America's response to the Deepwater Horizon spill is further proof that we as a nation have forgotten how to turn lemons into high-fructose corn syrup-based lemon essenced beverage. We'd rather stare at hypnotic YouTube images of that glop geyser than take advantage of this momentous opportunity. "Opportunity?" you exclaim, eyes widening in alarm, terrified at the idea of actually having to get up and do something not related to the Internet? Yes, I reply, opportunity.
Remember Mt. St. Helens? Four seconds after her burning soot hit the ground clever Americans were scooping it into pill bottles and selling it for ten bucks an ounce to less clever Americans. (Cleverer Americans just emptied their vacuum cleaner bags into pill bottles and sold that.) Conversely, when Mt. Eykantbeleevitsnatbutar blasted its spew into the skies above Europe last April, they let that ash just drift away, tossing aside a chance for riches like it was an Arkansas prom baby. Imagine the millions of euros that went unfleeced from cranky travelers desperate to memorialize their vacations spent sleeping in airports. We are in imminent danger of repeating Iceland's mistake unless we embrace our manifest legacy of reaping tchotchkes from the whirlwind.
First the obvious -- pour that slime into little jars and charge ten bucks an ounce for a piece of the greatest manmade environmental catastrophe in history. What's the matter with you? Why are you still reading this? Go buy some little jars! BONUS -- Making the labels will give you some productive busywork on the bus ride down to Louisiana.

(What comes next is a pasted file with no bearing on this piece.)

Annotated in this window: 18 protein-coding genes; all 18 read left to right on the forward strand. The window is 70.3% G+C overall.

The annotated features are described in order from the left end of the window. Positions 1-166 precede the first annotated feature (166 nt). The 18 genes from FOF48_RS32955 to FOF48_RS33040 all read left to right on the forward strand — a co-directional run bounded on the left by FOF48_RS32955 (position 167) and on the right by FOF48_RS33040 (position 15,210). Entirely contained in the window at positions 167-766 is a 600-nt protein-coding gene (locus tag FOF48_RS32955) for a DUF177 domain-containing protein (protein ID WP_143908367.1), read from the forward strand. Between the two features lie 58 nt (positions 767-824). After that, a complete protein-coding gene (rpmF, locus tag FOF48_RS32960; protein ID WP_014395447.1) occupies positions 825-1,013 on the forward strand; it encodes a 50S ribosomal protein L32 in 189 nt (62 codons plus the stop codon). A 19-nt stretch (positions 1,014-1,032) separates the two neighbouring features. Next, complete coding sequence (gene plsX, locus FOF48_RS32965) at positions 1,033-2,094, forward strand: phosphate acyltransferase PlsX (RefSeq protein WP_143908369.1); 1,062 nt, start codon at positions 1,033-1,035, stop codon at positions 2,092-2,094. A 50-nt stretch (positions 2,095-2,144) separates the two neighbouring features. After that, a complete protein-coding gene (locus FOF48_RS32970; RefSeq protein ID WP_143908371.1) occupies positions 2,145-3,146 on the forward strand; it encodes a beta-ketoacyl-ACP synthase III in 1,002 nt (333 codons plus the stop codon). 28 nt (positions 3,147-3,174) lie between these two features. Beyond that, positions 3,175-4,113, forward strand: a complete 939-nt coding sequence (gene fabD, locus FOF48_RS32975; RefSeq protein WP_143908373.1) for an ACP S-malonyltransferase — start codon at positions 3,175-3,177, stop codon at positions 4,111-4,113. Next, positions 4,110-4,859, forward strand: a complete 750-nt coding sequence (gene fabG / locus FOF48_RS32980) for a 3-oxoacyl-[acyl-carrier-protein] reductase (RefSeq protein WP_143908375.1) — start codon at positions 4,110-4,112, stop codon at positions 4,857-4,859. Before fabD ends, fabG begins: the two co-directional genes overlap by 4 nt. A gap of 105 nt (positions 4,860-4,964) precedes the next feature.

While you're down there, bag up some of those tar balls Obama famously caressed and sell 'em as "BP Squishy Pals -- Presidentially Handled!" My kids would play with that stuff until their fingerprints wore off, and so would I. Come on, you know you want to squeeze 'em.
Another use for the tar balls -- boba. For those of you not from L.A. or Hokkaido, boba is a Japanese soft-drink with marble-sized blobs of gelatinous goo floating in it. Drop a few tar balls in some iced-tea, and you've got your very own ecological disaster in a cup! Refreshingly contaminated! In small amounts it's probably not even completely toxic.
Grab up some of that "ruined" beach front at oil-fire sale prices, throw down some sand chairs and start raking in the parking fees. The Gulf of Mexico is now a beach that makes its own sunscreen, SPF Infinity. That's right, one application will permanently and totally protect you from all solar activity. You could stand on the surface of Mercury in nothing but nothing and laugh at the sun's vain attempts scorch your impervious hide, and who hasn't dreamed of doing that?
Um. let's see, what else can we do with eighty kerfillion gallons of dirty Vaseline? How about nothing? Why not just let it continue on its merry way, poisoning the world as it drifts along on the currents, extinguishing entire species, eventually blighting the whole ocean with a glossy global layer of suffocating ooze. If we heed this mess for the obvious warning that it is, maybe one day it will be a souvenir for future generations, reminding them that our addiction to fossil fuels nearly killed the planet.